Like Gary Crosby and Frank Sinatra, Jr. and sons of celebrity singing fathers, it's virtually impossible for Steve March Tormé to avoid comparisons with his famous father, Mel Tormé. In the case of Steve, he has two eminent fathers. After his mother divorced Mel, she married Hal March, the emcee for the popular quiz show, the $64,000 question. As both Crosby and Sinatra, Jr. found out, it's a no win situation. Neither of them ever came close to reaching the pinnacle of success their fathers achieved. The only one who has come close is Natalie Cole. But maybe it's different when the offspring is a daughter where perhaps the expectations are unfortunately and unfairly not as high as they are for a son. Moreover, Natalie during the first years of her career stayed away from the romantic and novelty material her father was known for, moving into Rock and R & B. It wasn't until later in her career that she felt comfortable moving to singing the classic standards.
Judging from the play lists of his two albums, Tormé seems to be taking the same tack as Natalie Cole. Staying away from the famous ballads and swing tunes that his father was known for, Tormé uses a lot of material he wrote, especially on The Night I Fell for You. Also, much of what he sings has a retro swing base and Tormé can swing. But he is no slouch on ballads either as heard on such classic standards as "September Song" and "A Nightingale Sang in Berkeley Square". Overall, there isn't much difference between the two albums, both released in 2000. I prefer "Swingin' at the Blue Moon Bar & Grille" for no other reason than Tormé's style and delivery seem better suited to a big band than a small group. The arrangements are also more interesting on the former album. Just listen to him and the band rock on "Everybody's Doin' It". This album is not a live performance. The title conveys atmosphere rather than recording location, which was a studio, not a local jazz venue.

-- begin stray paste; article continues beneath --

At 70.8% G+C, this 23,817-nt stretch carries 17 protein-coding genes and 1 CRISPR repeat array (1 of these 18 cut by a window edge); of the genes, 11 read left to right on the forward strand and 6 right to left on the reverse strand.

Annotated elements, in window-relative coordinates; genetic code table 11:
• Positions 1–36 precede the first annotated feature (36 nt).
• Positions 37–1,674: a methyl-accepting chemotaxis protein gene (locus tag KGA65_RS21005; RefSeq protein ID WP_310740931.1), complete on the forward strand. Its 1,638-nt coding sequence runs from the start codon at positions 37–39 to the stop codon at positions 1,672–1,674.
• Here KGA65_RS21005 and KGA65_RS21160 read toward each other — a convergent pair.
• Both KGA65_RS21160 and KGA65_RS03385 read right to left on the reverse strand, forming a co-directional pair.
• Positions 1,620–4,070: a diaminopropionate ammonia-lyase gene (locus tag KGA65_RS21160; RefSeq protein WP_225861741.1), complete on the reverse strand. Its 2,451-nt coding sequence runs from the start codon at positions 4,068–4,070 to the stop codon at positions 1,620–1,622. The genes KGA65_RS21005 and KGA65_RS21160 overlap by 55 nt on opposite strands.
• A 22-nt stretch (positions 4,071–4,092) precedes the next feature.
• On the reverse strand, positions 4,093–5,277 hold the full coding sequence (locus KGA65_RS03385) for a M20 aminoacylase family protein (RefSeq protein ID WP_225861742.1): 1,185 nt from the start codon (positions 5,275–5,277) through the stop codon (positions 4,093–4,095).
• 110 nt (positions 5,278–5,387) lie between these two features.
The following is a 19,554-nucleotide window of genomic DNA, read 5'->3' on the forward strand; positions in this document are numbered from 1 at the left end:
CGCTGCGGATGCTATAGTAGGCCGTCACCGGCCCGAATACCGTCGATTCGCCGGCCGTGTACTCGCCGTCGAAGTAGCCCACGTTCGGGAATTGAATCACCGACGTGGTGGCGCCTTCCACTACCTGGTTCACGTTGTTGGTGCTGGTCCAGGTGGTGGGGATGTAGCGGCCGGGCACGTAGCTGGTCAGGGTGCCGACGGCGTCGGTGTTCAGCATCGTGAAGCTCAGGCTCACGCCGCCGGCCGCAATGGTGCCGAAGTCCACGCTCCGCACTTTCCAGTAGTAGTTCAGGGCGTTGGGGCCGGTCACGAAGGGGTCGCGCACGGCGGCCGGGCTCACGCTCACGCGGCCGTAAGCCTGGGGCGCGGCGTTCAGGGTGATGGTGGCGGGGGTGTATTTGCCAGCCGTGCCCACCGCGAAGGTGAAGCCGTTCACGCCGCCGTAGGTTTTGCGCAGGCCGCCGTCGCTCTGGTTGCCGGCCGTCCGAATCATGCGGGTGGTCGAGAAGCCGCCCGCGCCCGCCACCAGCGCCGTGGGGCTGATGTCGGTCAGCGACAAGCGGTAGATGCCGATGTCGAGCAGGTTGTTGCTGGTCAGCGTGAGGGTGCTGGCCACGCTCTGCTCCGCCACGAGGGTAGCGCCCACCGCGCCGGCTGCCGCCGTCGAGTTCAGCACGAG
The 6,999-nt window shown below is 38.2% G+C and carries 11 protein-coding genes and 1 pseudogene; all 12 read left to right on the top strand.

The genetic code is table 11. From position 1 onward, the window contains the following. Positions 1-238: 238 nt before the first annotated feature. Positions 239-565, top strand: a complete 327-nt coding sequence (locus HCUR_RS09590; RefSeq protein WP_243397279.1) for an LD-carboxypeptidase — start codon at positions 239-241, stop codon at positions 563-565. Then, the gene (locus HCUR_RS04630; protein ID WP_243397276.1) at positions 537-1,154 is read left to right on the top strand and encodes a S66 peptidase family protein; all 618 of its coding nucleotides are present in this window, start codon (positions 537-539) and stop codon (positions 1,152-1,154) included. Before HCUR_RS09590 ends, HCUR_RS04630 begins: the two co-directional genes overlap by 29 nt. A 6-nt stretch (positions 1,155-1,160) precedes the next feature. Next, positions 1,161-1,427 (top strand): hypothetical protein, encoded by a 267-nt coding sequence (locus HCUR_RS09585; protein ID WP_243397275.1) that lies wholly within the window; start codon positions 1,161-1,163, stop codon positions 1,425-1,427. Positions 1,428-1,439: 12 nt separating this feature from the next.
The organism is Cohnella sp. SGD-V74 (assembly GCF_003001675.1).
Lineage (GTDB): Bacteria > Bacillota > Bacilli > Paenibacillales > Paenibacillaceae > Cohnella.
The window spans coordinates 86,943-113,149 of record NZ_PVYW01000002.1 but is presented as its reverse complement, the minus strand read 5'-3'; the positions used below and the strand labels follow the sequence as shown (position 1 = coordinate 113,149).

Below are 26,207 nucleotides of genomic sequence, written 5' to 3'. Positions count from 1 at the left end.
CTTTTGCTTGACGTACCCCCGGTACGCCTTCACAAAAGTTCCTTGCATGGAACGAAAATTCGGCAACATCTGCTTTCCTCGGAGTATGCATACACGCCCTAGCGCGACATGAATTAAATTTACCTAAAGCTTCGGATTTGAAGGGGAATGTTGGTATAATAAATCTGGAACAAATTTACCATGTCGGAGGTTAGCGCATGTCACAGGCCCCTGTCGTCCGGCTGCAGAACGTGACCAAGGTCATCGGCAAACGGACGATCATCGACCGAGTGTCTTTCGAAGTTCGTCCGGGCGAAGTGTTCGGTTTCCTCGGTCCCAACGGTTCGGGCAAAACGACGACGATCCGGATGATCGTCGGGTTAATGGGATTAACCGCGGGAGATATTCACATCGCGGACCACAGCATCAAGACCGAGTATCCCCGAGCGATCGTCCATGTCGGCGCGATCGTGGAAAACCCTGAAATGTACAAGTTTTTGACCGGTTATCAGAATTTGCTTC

Tormé happens to be an excellent athlete. He was one of 16 ballplayers chosen to represent the United States in fast pitch softball for the 12th Maccabiah Games in Tel Aviv, Israel. The team won a gold medal. That feat was repeated four years later at the 13th Maccabiah Games, as Tormé became the only undefeated pitcher in the games' history, picking up a second gold medal in the process.
The promo material for these albums hawk Tormé's ascension as the country's next great romantic singer. Perhaps down the road, but he's not there yet. Also, I should warn that if one is expecting to hear his father reincarnated, forget it. Steve's voice is much different. Through the marvels of technology, he duets with his father on "Straighten up and Fly Right" and you can easily tell who's who. These albums are recommended on the basis that son Tormé's work stands on its own. Visit Steve's web page at http:// stevemarchtorme.com. Also, the lyrics are reprinted in the liner notes.